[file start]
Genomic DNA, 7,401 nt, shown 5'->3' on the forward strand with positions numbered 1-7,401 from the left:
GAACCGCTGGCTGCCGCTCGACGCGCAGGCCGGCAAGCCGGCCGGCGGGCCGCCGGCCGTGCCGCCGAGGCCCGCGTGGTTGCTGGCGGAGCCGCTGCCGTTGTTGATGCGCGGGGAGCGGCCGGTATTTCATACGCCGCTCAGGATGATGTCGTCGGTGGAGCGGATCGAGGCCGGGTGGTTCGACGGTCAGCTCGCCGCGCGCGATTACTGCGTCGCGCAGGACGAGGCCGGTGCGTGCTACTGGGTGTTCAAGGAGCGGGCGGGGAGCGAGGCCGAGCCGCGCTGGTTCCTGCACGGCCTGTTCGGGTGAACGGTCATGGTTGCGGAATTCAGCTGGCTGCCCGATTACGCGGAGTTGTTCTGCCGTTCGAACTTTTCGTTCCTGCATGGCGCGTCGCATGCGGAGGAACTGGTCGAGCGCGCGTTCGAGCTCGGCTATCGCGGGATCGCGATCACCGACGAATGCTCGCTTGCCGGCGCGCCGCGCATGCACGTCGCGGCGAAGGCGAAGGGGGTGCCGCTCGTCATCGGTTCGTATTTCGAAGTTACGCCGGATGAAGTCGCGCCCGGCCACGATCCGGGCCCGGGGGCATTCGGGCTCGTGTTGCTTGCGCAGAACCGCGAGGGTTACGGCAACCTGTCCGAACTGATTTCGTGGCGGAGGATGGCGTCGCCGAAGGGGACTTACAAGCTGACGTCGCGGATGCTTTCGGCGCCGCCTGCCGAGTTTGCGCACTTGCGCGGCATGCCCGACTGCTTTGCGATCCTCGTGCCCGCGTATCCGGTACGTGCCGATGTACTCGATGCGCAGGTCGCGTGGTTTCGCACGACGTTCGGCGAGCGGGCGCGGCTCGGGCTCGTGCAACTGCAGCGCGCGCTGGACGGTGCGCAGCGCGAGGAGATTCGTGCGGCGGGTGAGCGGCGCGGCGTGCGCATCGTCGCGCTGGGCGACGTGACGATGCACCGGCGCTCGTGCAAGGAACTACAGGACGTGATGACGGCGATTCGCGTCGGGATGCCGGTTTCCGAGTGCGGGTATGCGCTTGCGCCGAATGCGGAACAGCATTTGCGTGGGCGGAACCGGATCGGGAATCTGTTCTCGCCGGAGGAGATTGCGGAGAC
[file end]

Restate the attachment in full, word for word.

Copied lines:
Genomic DNA, 7,401 nt, shown 5'->3' on the forward strand with positions numbered 1-7,401 from the left:
GAACCGCTGGCTGCCGCTCGACGCGCAGGCCGGCAAGCCGGCCGGCGGGCCGCCGGCCGTGCCGCCGAGGCCCGCGTGGTTGCTGGCGGAGCCGCTGCCGTTGTTGATGCGCGGGGAGCGGCCGGTATTTCATACGCCGCTCAGGATGATGTCGTCGGTGGAGCGGATCGAGGCCGGGTGGTTCGACGGTCAGCTCGCCGCGCGCGATTACTGCGTCGCGCAGGACGAGGCCGGTGCGTGCTACTGGGTGTTCAAGGAGCGGGCGGGGAGCGAGGCCGAGCCGCGCTGGTTCCTGCACGGCCTGTTCGGGTGAACGGTCATGGTTGCGGAATTCAGCTGGCTGCCCGATTACGCGGAGTTGTTCTGCCGTTCGAACTTTTCGTTCCTGCATGGCGCGTCGCATGCGGAGGAACTGGTCGAGCGCGCGTTCGAGCTCGGCTATCGCGGGATCGCGATCACCGACGAATGCTCGCTTGCCGGCGCGCCGCGCATGCACGTCGCGGCGAAGGCGAAGGGGGTGCCGCTCGTCATCGGTTCGTATTTCGAAGTTACGCCGGATGAAGTCGCGCCCGGCCACGATCCGGGCCCGGGGGCATTCGGGCTCGTGTTGCTTGCGCAGAACCGCGAGGGTTACGGCAACCTGTCCGAACTGATTTCGTGGCGGAGGATGGCGTCGCCGAAGGGGACTTACAAGCTGACGTCGCGGATGCTTTCGGCGCCGCCTGCCGAGTTTGCGCACTTGCGCGGCATGCCCGACTGCTTTGCGATCCTCGTGCCCGCGTATCCGGTACGTGCCGATGTACTCGATGCGCAGGTCGCGTGGTTTCGCACGACGTTCGGCGAGCGGGCGCGGCTCGGGCTCGTGCAACTGCAGCGCGCGCTGGACGGTGCGCAGCGCGAGGAGATTCGTGCGGCGGGTGAGCGGCGCGGCGTGCGCATCGTCGCGCTGGGCGACGTGACGATGCACCGGCGCTCGTGCAAGGAACTACAGGACGTGATGACGGCGATTCGCGTCGGGATGCCGGTTTCCGAGTGCGGGTATGCGCTTGCGCCGAATGCGGAACAGCATTTGCGTGGGCGGAACCGGATCGGGAATCTGTTCTCGCCGGAGGAGATTGCGGAGAC